BOOT CAMP 279 (10/06/03)
If you’ve just bought your first PC you can be sure of two
things; you will suffer at least one catastrophic crash resulting in the loss of
important or irreplaceable data and – assuming that you don’t give up --
eventually you will want to upgrade your computer.
Ironically both events are connected and being well prepared
for a crash actually makes it a great deal easier to transfer your data to a new
PC. Crashes are all but inevitable, (and don’t let Mac owners tell you any
different), but even the most reliable PC will eventually wear out or run out of
puff and need to be replaced or upgraded.
The key to surviving a computer crash is to make frequent
back ups and these days it couldn’t be easier now that most new PCs are fitted
with CD writers. There are plenty of backup strategies and lots of software to
do it all for you but when it comes to the crunch none of them is any good
unless you actually use them. The other problem is that the first time you’ll
use a backup system in anger is in the aftermath of a crash, at which point you
have no way of knowing if it is going to work, or even how to use it if you’ve
never done it before.
Whatever method you use your backups should always be on a
separate storage medium that is easily removable and readable on another PC
without the need for any additional hardware. In other words, even if your PC is
damaged in a fire, blows up or is stolen you should be able to resume work on
another PC in as short a time as possible.
Fortunately computers rarely self-destruct these days but if
you use your PC for business or it is vulnerable to theft and damage or it is a
laptop then ‘off-site’ backup storage is essential. That means physically moving
your backup discs to another secure location, uploading data to a remote server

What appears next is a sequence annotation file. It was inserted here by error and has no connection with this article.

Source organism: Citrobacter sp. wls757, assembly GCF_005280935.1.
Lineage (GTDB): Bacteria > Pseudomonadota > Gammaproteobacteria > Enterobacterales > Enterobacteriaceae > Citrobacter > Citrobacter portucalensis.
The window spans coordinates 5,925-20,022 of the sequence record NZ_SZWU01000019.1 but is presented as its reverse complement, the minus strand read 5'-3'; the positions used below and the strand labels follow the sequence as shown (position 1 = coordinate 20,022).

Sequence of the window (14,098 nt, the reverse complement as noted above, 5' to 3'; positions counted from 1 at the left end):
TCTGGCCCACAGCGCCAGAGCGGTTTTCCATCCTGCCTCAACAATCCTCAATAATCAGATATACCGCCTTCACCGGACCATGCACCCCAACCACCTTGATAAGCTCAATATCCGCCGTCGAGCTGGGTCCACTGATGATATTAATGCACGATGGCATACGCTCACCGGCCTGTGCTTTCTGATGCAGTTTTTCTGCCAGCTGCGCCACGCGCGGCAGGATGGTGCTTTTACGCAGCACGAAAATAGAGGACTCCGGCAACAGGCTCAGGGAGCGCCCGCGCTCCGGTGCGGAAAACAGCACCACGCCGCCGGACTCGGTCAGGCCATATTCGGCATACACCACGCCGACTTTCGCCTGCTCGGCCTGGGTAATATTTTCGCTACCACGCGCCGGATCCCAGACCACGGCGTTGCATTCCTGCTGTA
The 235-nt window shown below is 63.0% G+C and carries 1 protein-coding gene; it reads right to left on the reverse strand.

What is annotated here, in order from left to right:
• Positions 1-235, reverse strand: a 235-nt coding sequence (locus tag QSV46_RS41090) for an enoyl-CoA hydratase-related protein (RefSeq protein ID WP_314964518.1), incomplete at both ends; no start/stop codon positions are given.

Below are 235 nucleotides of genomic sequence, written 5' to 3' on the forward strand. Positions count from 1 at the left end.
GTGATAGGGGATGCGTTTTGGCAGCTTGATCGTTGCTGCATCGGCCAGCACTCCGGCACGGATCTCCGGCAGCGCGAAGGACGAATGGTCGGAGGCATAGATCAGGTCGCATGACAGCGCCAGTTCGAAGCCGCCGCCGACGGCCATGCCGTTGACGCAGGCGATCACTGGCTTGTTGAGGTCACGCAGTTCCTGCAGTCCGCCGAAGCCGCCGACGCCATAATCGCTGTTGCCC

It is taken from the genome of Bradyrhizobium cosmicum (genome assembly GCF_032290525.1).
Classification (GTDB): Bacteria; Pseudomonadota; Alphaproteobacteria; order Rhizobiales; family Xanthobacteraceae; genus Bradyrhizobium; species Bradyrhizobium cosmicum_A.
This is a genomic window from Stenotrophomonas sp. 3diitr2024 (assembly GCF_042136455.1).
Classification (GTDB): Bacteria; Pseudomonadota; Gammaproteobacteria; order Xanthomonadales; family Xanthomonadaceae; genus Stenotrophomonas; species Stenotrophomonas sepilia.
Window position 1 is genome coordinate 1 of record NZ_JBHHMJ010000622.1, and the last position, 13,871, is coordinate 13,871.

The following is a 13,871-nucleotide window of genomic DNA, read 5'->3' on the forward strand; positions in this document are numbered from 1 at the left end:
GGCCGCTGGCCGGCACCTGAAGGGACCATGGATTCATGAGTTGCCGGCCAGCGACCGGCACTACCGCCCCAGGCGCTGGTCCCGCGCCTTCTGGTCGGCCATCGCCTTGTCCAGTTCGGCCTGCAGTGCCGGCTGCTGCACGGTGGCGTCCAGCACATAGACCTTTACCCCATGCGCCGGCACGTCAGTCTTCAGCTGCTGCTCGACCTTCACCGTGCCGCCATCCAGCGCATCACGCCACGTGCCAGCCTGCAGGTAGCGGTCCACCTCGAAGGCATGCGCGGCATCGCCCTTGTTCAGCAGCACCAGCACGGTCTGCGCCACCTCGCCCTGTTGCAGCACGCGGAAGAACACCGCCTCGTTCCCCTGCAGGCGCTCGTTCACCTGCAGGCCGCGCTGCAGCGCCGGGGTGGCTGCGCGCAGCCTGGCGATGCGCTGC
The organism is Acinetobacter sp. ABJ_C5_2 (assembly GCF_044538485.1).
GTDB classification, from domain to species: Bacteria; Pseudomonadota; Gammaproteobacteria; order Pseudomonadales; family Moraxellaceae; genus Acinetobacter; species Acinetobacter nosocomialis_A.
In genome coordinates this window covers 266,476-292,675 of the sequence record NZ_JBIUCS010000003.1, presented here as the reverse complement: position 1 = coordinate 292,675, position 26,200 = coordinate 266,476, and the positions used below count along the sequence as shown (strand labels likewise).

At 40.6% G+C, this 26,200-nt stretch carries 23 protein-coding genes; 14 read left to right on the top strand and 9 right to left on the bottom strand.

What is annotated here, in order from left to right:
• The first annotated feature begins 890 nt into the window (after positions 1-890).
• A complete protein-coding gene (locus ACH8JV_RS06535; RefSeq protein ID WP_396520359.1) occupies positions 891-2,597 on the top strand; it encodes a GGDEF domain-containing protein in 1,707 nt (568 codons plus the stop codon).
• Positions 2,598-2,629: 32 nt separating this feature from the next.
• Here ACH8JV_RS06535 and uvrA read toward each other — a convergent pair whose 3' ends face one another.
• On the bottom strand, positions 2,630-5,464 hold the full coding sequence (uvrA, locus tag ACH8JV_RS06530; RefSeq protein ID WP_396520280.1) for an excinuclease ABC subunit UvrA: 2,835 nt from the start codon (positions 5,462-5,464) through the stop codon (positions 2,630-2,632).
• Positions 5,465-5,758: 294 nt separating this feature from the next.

if your PC is connected to a network or even making use of your ISP’s free
allocation of web space.
When it comes to the choice of physical backup media there
are really only two options for most users: recordable CDs or a removable hard
disc drive. Tape backup systems are slow and can be temperamental and in common
with other ‘non-standard’ disc formats, depend on dedicated drive mechanisms.
Recordable DVD is a possibility but at the moment it falls down on readability
since DVD-ROM drives are still comparatively rare and there are a some
compatibility issues with the various disc formats.
CD-ROM is near universal; discs can hold reasonable amounts
of data – up to 700Mb – moreover they are cheap, reliable and robust. A second
hard disc drive has the advantage of even higher capacities and although not as
portable as CDs, can be easily installed in a second machine as a slave drive
and a ‘caddy’ or cradle arrangement simplifies removal and off-site storage.
There is an on-going debate over exactly what you should
backup. Some favour the whole disc/total system method where the entire contents
of a PC’s hard disc is copied to another drive. This requires specialist
software that ‘mirrors’ and preferably incrementally updates the disc’s content,
as files are modified or new ones created. It is theoretically possible to use
recordable CDs for whole disc backup but I advise against it, it is time